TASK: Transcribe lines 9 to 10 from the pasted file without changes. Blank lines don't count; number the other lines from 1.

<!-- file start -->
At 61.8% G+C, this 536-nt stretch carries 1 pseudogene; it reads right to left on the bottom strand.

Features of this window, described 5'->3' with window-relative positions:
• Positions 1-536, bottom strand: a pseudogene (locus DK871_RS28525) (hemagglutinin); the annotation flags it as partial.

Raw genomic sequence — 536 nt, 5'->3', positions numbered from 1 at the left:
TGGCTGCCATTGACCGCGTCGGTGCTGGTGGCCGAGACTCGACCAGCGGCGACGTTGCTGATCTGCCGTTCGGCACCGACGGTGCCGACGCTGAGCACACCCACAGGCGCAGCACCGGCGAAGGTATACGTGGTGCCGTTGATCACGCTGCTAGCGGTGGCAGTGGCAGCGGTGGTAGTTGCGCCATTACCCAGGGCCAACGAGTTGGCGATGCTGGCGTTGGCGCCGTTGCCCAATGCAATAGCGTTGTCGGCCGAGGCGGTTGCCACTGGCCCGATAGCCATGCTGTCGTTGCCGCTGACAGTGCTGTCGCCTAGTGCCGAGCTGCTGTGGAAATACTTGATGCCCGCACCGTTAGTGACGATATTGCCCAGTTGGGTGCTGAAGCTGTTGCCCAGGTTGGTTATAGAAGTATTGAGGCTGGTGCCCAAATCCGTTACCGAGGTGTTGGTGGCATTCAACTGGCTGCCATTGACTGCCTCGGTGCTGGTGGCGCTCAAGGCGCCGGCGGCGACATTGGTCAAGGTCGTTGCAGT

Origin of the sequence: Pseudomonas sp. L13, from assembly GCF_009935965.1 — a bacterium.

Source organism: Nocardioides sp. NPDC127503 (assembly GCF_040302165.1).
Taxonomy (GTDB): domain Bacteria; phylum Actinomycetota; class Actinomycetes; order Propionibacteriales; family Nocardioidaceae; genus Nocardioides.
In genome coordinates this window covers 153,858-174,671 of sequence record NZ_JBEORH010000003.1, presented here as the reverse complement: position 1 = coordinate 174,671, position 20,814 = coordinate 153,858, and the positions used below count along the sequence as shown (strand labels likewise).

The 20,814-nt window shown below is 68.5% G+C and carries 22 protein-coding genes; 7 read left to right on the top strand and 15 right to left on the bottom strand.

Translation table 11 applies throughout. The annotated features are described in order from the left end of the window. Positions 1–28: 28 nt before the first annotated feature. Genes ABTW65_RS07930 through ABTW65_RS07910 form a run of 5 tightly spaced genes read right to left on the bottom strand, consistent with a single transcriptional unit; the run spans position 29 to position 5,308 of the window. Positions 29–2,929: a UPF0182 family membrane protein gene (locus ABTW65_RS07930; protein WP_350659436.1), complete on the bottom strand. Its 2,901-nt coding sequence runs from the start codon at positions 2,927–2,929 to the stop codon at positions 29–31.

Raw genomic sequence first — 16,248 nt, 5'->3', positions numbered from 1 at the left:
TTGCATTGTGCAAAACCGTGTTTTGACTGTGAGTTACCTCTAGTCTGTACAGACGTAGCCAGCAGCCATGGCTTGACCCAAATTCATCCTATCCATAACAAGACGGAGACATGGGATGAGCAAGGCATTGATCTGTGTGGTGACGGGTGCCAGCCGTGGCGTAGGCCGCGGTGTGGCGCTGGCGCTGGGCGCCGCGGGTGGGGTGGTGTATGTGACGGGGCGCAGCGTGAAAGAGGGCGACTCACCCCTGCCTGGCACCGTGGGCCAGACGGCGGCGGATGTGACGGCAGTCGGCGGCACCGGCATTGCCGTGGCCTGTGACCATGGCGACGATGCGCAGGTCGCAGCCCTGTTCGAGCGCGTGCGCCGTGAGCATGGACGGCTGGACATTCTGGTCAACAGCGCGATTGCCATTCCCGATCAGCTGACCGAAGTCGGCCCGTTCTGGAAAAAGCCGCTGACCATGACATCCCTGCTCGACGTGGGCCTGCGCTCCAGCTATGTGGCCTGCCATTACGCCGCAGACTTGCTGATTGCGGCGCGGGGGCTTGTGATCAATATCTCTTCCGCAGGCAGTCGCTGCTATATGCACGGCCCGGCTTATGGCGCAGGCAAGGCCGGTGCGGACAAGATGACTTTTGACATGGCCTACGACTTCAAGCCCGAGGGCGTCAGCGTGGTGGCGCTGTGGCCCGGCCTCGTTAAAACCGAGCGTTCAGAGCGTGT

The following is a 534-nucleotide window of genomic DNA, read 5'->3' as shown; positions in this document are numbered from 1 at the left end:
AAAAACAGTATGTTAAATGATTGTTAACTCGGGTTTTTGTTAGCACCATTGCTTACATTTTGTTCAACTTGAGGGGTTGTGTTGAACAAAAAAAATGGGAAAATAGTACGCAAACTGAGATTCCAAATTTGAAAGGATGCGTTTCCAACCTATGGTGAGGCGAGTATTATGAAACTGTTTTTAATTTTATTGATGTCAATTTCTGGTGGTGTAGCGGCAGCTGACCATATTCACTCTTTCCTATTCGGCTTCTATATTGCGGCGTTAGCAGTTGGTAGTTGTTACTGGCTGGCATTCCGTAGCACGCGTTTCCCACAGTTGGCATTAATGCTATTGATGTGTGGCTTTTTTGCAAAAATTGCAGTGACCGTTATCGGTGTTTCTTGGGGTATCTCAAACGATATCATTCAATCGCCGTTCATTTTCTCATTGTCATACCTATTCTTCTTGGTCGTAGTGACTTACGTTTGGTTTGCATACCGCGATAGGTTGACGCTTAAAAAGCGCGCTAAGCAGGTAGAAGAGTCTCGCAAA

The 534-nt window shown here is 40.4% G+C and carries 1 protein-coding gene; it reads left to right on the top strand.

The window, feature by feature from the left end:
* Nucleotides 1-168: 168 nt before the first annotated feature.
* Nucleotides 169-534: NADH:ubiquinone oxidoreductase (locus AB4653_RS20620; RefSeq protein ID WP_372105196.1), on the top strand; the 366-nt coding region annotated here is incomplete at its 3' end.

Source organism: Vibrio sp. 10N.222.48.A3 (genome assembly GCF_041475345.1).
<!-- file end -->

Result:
In genome coordinates this window covers 153,858-174,671 of sequence record NZ_JBEORH010000003.1, presented here as the reverse complement: position 1 = coordinate 174,671, position 20,814 = coordinate 153,858, and the positions used below count along the sequence as shown (strand labels likewise).

The 20,814-nt window shown below is 68.5% G+C and carries 22 protein-coding genes; 7 read left to right on the top strand and 15 right to left on the bottom strand.